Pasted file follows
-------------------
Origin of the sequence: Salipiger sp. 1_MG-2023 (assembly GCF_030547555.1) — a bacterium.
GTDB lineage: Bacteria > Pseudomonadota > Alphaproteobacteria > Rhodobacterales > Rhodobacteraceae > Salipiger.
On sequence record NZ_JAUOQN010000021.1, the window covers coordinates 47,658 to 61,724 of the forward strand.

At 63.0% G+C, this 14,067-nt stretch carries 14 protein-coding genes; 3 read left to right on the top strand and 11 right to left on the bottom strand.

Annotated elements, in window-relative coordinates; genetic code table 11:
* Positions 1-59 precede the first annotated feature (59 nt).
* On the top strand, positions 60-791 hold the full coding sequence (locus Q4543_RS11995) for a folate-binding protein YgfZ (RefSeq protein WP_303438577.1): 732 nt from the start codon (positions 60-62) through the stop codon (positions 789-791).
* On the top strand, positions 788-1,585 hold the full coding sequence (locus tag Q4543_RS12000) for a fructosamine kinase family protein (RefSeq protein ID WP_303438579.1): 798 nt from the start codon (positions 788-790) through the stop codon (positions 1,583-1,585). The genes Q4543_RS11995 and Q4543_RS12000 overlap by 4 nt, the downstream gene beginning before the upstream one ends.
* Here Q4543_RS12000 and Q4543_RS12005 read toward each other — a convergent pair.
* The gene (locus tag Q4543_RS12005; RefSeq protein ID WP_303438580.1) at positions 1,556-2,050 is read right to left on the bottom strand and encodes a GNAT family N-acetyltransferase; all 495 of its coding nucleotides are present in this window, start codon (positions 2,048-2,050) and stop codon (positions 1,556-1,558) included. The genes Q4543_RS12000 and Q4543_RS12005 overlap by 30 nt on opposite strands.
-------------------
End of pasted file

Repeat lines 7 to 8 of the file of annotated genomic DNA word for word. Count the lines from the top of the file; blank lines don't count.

* On the top strand, positions 60-791 hold the full coding sequence (locus Q4543_RS11995) for a folate-binding protein YgfZ (RefSeq protein WP_303438577.1): 732 nt from the start codon (positions 60-62) through the stop codon (positions 789-791).
* On the top strand, positions 788-1,585 hold the full coding sequence (locus tag Q4543_RS12000) for a fructosamine kinase family protein (RefSeq protein ID WP_303438579.1): 798 nt from the start codon (positions 788-790) through the stop codon (positions 1,583-1,585). The genes Q4543_RS11995 and Q4543_RS12000 overlap by 4 nt, the downstream gene beginning before the upstream one ends.